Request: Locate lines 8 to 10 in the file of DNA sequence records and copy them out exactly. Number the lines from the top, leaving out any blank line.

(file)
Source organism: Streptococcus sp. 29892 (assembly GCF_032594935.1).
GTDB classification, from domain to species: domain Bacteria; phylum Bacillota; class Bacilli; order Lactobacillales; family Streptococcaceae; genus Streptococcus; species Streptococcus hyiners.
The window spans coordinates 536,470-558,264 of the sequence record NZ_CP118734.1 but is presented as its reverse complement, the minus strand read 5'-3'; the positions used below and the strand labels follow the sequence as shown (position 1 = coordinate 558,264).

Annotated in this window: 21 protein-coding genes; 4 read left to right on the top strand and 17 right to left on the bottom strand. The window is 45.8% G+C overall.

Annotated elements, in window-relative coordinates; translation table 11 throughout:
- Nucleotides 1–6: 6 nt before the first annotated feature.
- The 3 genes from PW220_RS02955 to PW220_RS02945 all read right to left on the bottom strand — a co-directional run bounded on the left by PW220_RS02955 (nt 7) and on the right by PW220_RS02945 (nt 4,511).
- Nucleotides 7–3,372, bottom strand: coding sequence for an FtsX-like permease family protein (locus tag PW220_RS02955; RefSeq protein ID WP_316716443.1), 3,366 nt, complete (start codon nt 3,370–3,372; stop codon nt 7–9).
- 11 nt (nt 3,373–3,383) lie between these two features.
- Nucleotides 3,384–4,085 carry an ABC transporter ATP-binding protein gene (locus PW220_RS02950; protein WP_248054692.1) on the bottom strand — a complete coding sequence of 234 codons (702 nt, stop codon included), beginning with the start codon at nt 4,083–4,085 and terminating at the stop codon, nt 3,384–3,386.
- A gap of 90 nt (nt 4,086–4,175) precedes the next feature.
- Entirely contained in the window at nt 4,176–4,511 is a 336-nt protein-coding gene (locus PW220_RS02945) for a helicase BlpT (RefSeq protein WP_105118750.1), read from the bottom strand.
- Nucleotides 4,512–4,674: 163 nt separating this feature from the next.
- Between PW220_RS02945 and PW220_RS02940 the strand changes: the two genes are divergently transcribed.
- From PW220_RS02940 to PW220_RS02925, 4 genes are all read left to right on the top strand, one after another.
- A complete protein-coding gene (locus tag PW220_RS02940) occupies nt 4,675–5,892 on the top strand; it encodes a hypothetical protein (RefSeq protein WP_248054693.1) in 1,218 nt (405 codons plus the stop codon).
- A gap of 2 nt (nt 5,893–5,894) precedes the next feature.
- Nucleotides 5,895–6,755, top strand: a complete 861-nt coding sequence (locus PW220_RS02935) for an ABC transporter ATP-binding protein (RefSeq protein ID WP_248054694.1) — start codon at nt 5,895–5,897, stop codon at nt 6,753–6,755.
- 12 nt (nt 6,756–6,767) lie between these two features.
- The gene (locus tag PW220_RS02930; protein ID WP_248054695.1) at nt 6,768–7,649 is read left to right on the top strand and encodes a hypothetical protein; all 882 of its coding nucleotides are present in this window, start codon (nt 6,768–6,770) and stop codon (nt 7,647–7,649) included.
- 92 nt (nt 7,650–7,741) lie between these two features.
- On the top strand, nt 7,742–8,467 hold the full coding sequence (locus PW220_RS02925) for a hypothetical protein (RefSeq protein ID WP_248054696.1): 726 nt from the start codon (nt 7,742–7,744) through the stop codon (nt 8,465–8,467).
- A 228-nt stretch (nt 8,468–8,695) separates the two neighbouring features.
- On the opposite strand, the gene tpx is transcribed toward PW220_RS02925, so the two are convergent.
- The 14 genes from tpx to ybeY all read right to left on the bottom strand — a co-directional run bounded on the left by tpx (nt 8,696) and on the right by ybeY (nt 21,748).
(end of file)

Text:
- Nucleotides 7–3,372, bottom strand: coding sequence for an FtsX-like permease family protein (locus tag PW220_RS02955; RefSeq protein ID WP_316716443.1), 3,366 nt, complete (start codon nt 3,370–3,372; stop codon nt 7–9).
- 11 nt (nt 3,373–3,383) lie between these two features.
- Nucleotides 3,384–4,085 carry an ABC transporter ATP-binding protein gene (locus PW220_RS02950; protein WP_248054692.1) on the bottom strand — a complete coding sequence of 234 codons (702 nt, stop codon included), beginning with the start codon at nt 4,083–4,085 and terminating at the stop codon, nt 3,384–3,386.